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Nurnberg, H.G., Shapiro, L.M. (1983). The Central Organizing Fantasy. Psychoanal. Rev., 70:493-503.

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(1983). Psychoanalytic Review, 70(4):493-503

The Central Organizing Fantasy

H. George Nurnberg and Leon M. Shapiro

In 1933, Dr. Edward Glover wrote a paper entitled “Relation of Perversion Formation to the Development of Reality Sense.” One of the aims of the paper was an inquiry into how far the perversions served to promote or preserve a sense of reality by localizing and eroticizing unconscious conflict regarding displaced infantile objects. While the paper made an important classical contribution to the concept of development sequences, it has become increasingly difficult to understand as modern theory has changed its emphasis from energics to concern with (1) the ways in which early development structures the meaning of fantasies which are brought forward into the life of an adult, and (2) the relationship between early object relations and the structure of fantasy.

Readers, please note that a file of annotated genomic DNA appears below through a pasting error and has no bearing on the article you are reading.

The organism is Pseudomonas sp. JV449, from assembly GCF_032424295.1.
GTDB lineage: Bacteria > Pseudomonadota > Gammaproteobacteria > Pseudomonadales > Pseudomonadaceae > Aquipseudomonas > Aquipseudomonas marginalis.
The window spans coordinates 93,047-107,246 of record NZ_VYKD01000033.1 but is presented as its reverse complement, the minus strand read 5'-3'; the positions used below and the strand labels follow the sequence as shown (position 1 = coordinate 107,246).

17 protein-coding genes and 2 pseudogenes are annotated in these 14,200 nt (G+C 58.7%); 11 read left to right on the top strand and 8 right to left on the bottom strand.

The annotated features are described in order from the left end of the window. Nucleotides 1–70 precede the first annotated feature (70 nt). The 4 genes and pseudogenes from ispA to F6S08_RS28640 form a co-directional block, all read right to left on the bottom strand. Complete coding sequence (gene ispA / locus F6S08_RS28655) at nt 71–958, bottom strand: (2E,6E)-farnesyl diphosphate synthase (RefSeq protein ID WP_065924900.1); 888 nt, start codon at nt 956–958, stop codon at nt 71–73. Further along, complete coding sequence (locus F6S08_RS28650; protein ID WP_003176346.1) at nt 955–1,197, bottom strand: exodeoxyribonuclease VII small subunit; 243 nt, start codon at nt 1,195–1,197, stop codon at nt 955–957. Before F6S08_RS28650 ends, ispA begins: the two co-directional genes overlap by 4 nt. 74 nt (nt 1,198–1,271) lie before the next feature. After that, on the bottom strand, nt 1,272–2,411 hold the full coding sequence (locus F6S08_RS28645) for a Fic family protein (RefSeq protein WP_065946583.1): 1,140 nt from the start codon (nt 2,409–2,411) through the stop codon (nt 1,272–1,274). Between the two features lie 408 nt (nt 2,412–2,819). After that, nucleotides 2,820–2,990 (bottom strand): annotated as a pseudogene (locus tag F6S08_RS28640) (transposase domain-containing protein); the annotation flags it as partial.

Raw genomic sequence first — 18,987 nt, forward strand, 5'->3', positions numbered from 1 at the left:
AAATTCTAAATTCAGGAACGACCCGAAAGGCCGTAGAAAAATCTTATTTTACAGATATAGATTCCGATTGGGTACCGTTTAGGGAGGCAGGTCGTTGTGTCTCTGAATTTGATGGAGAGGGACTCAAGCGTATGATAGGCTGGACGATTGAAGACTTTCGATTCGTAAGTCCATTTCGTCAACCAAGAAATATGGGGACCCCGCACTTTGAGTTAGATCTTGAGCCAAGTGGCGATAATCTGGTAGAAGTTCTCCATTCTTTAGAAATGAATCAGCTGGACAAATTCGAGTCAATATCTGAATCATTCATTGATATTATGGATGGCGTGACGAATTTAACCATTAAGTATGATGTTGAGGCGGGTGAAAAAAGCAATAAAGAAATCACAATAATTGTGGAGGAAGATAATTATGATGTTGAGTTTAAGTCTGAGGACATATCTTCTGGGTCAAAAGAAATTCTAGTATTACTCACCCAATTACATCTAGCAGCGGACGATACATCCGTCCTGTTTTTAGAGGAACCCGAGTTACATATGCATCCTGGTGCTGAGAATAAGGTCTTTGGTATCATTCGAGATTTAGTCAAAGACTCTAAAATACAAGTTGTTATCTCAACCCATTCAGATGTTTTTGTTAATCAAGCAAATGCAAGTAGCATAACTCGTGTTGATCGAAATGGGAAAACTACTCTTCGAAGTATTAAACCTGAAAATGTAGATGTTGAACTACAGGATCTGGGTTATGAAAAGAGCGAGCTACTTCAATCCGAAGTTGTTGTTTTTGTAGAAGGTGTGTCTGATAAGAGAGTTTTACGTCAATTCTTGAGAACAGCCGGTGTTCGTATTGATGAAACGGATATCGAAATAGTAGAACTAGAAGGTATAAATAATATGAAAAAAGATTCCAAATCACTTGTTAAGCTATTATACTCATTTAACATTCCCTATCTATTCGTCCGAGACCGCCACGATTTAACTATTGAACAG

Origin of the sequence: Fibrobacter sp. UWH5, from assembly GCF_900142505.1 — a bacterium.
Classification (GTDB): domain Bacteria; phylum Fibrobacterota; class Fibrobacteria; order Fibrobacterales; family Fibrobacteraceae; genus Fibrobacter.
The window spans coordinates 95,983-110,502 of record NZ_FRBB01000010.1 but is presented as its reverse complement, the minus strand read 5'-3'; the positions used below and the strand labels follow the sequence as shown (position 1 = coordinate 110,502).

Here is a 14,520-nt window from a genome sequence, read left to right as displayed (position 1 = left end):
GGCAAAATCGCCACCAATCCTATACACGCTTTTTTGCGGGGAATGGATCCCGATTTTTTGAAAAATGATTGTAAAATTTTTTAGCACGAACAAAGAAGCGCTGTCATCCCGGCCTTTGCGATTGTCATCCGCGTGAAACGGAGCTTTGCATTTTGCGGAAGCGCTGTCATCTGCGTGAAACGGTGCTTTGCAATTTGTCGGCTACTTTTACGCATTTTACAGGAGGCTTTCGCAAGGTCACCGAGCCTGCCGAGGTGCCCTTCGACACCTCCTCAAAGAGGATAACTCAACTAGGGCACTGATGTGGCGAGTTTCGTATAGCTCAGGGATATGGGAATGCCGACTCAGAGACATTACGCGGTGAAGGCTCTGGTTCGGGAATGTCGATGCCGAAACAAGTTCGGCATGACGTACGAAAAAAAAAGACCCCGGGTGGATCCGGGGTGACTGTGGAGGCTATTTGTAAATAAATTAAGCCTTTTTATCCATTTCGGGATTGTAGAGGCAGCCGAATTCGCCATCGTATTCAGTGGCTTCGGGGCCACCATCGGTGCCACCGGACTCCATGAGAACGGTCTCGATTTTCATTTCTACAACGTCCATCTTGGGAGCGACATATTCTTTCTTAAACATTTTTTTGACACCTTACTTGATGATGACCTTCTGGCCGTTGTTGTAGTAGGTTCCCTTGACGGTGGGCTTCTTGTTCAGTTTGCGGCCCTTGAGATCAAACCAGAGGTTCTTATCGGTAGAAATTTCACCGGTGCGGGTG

A perversion requires specialized events and conditions to achieve sexual excitement and these conditions are achieved by specific selection and by avoidance of aspects of the real world. Glover's idea is that while the perversion seems to go hand in hand with some distortion of reality sense, it may permit the individual to remain in contact with the rest of his experience by defusing those aspects that are specifically painful or frightening. He suggests that some perversions exist as an alternative to psychotic withdrawal. In postulating a developmental hierarchy for perversion formation and reality sense, he makes no specific reference to the degrees of self object differentiation existing at the time the ground work of the perversion was established.

Other authors (DeWald, 1972; Blanck and Blanck, 1974; Mahler, 1966; Kubie, 1963) have expanded Glover's idea into a more global

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